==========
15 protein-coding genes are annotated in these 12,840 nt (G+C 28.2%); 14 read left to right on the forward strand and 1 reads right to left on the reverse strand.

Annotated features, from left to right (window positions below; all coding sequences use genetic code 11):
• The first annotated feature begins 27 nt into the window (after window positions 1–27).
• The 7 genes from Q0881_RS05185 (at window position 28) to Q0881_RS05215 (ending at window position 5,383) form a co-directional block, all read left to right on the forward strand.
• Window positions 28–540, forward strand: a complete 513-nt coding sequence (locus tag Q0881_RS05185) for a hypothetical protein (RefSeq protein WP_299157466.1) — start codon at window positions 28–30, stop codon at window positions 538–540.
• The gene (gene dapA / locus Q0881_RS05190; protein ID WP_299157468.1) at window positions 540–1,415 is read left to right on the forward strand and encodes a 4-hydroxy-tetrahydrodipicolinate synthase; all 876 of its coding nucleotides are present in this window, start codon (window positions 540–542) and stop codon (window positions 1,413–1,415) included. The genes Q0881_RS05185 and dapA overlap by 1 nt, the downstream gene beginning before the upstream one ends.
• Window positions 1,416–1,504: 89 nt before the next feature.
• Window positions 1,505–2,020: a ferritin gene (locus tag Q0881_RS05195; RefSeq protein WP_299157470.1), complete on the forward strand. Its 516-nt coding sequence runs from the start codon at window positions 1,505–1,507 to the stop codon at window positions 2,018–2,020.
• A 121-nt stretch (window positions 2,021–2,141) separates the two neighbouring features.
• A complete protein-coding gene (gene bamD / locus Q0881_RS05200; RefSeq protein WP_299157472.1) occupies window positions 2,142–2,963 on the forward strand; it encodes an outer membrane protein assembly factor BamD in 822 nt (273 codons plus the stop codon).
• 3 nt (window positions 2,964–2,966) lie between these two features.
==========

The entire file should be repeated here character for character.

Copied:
15 protein-coding genes are annotated in these 12,840 nt (G+C 28.2%); 14 read left to right on the forward strand and 1 reads right to left on the reverse strand.

Annotated features, from left to right (window positions below; all coding sequences use genetic code 11):
• The first annotated feature begins 27 nt into the window (after window positions 1–27).
• The 7 genes from Q0881_RS05185 (at window position 28) to Q0881_RS05215 (ending at window position 5,383) form a co-directional block, all read left to right on the forward strand.
• Window positions 28–540, forward strand: a complete 513-nt coding sequence (locus tag Q0881_RS05185) for a hypothetical protein (RefSeq protein WP_299157466.1) — start codon at window positions 28–30, stop codon at window positions 538–540.
• The gene (gene dapA / locus Q0881_RS05190; protein ID WP_299157468.1) at window positions 540–1,415 is read left to right on the forward strand and encodes a 4-hydroxy-tetrahydrodipicolinate synthase; all 876 of its coding nucleotides are present in this window, start codon (window positions 540–542) and stop codon (window positions 1,413–1,415) included. The genes Q0881_RS05185 and dapA overlap by 1 nt, the downstream gene beginning before the upstream one ends.
• Window positions 1,416–1,504: 89 nt before the next feature.
• Window positions 1,505–2,020: a ferritin gene (locus tag Q0881_RS05195; RefSeq protein WP_299157470.1), complete on the forward strand. Its 516-nt coding sequence runs from the start codon at window positions 1,505–1,507 to the stop codon at window positions 2,018–2,020.
• A 121-nt stretch (window positions 2,021–2,141) separates the two neighbouring features.
• A complete protein-coding gene (gene bamD / locus Q0881_RS05200; RefSeq protein WP_299157472.1) occupies window positions 2,142–2,963 on the forward strand; it encodes an outer membrane protein assembly factor BamD in 822 nt (273 codons plus the stop codon).
• 3 nt (window positions 2,964–2,966) lie between these two features.